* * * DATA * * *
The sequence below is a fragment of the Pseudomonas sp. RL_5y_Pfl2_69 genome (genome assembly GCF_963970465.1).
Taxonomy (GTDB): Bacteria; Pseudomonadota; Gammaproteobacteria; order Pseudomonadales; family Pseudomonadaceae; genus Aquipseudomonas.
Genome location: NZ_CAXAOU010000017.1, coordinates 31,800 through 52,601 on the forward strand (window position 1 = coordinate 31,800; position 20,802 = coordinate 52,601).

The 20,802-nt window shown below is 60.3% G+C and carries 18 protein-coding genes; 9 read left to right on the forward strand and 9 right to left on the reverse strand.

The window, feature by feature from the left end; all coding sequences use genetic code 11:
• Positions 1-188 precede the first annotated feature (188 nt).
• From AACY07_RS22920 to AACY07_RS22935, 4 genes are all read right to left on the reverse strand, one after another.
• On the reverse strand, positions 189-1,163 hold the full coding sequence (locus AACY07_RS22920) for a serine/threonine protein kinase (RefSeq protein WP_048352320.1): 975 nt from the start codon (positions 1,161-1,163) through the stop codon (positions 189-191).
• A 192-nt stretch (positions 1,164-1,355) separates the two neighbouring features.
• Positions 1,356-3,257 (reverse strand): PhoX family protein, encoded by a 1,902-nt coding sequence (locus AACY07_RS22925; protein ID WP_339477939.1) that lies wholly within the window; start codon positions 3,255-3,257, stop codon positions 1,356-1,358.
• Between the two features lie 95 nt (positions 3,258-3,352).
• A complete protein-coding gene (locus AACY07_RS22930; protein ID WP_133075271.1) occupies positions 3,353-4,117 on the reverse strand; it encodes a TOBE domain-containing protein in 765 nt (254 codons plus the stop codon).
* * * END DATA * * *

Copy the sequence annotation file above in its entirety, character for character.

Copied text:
The sequence below is a fragment of the Pseudomonas sp. RL_5y_Pfl2_69 genome (genome assembly GCF_963970465.1).
Taxonomy (GTDB): Bacteria; Pseudomonadota; Gammaproteobacteria; order Pseudomonadales; family Pseudomonadaceae; genus Aquipseudomonas.
Genome location: NZ_CAXAOU010000017.1, coordinates 31,800 through 52,601 on the forward strand (window position 1 = coordinate 31,800; position 20,802 = coordinate 52,601).

The 20,802-nt window shown below is 60.3% G+C and carries 18 protein-coding genes; 9 read left to right on the forward strand and 9 right to left on the reverse strand.

The window, feature by feature from the left end; all coding sequences use genetic code 11:
• Positions 1-188 precede the first annotated feature (188 nt).
• From AACY07_RS22920 to AACY07_RS22935, 4 genes are all read right to left on the reverse strand, one after another.
• On the reverse strand, positions 189-1,163 hold the full coding sequence (locus AACY07_RS22920) for a serine/threonine protein kinase (RefSeq protein WP_048352320.1): 975 nt from the start codon (positions 1,161-1,163) through the stop codon (positions 189-191).
• A 192-nt stretch (positions 1,164-1,355) separates the two neighbouring features.
• Positions 1,356-3,257 (reverse strand): PhoX family protein, encoded by a 1,902-nt coding sequence (locus AACY07_RS22925; protein ID WP_339477939.1) that lies wholly within the window; start codon positions 3,255-3,257, stop codon positions 1,356-1,358.
• Between the two features lie 95 nt (positions 3,258-3,352).
• A complete protein-coding gene (locus AACY07_RS22930; protein ID WP_133075271.1) occupies positions 3,353-4,117 on the reverse strand; it encodes a TOBE domain-containing protein in 765 nt (254 codons plus the stop codon).